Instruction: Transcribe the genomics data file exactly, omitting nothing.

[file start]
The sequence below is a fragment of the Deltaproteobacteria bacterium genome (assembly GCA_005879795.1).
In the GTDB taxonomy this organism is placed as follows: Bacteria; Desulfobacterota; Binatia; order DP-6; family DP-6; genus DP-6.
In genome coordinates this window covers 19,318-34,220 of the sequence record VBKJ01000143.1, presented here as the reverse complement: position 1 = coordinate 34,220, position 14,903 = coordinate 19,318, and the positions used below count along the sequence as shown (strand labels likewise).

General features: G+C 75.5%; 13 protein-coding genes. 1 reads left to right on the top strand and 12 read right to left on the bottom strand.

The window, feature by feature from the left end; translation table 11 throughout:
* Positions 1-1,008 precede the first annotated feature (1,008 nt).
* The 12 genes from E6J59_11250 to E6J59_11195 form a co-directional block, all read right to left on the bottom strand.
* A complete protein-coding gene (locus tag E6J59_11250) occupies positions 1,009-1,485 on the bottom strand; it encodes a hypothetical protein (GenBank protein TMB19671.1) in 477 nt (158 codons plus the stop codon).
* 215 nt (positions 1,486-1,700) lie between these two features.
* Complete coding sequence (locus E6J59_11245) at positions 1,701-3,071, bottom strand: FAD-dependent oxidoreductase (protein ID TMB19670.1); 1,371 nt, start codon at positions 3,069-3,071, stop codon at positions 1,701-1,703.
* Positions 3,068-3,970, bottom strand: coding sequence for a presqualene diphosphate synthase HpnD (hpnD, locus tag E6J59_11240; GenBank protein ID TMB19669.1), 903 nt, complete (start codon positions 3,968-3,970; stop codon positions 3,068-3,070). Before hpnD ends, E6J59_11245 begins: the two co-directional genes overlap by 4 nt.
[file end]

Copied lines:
The sequence below is a fragment of the Deltaproteobacteria bacterium genome (assembly GCA_005879795.1).
In the GTDB taxonomy this organism is placed as follows: Bacteria; Desulfobacterota; Binatia; order DP-6; family DP-6; genus DP-6.
In genome coordinates this window covers 19,318-34,220 of the sequence record VBKJ01000143.1, presented here as the reverse complement: position 1 = coordinate 34,220, position 14,903 = coordinate 19,318, and the positions used below count along the sequence as shown (strand labels likewise).

General features: G+C 75.5%; 13 protein-coding genes. 1 reads left to right on the top strand and 12 read right to left on the bottom strand.

The window, feature by feature from the left end; translation table 11 throughout:
* Positions 1-1,008 precede the first annotated feature (1,008 nt).
* The 12 genes from E6J59_11250 to E6J59_11195 form a co-directional block, all read right to left on the bottom strand.
* A complete protein-coding gene (locus tag E6J59_11250) occupies positions 1,009-1,485 on the bottom strand; it encodes a hypothetical protein (GenBank protein TMB19671.1) in 477 nt (158 codons plus the stop codon).
* 215 nt (positions 1,486-1,700) lie between these two features.
* Complete coding sequence (locus E6J59_11245) at positions 1,701-3,071, bottom strand: FAD-dependent oxidoreductase (protein ID TMB19670.1); 1,371 nt, start codon at positions 3,069-3,071, stop codon at positions 1,701-1,703.
* Positions 3,068-3,970, bottom strand: coding sequence for a presqualene diphosphate synthase HpnD (hpnD, locus tag E6J59_11240; GenBank protein ID TMB19669.1), 903 nt, complete (start codon positions 3,968-3,970; stop codon positions 3,068-3,070). Before hpnD ends, E6J59_11245 begins: the two co-directional genes overlap by 4 nt.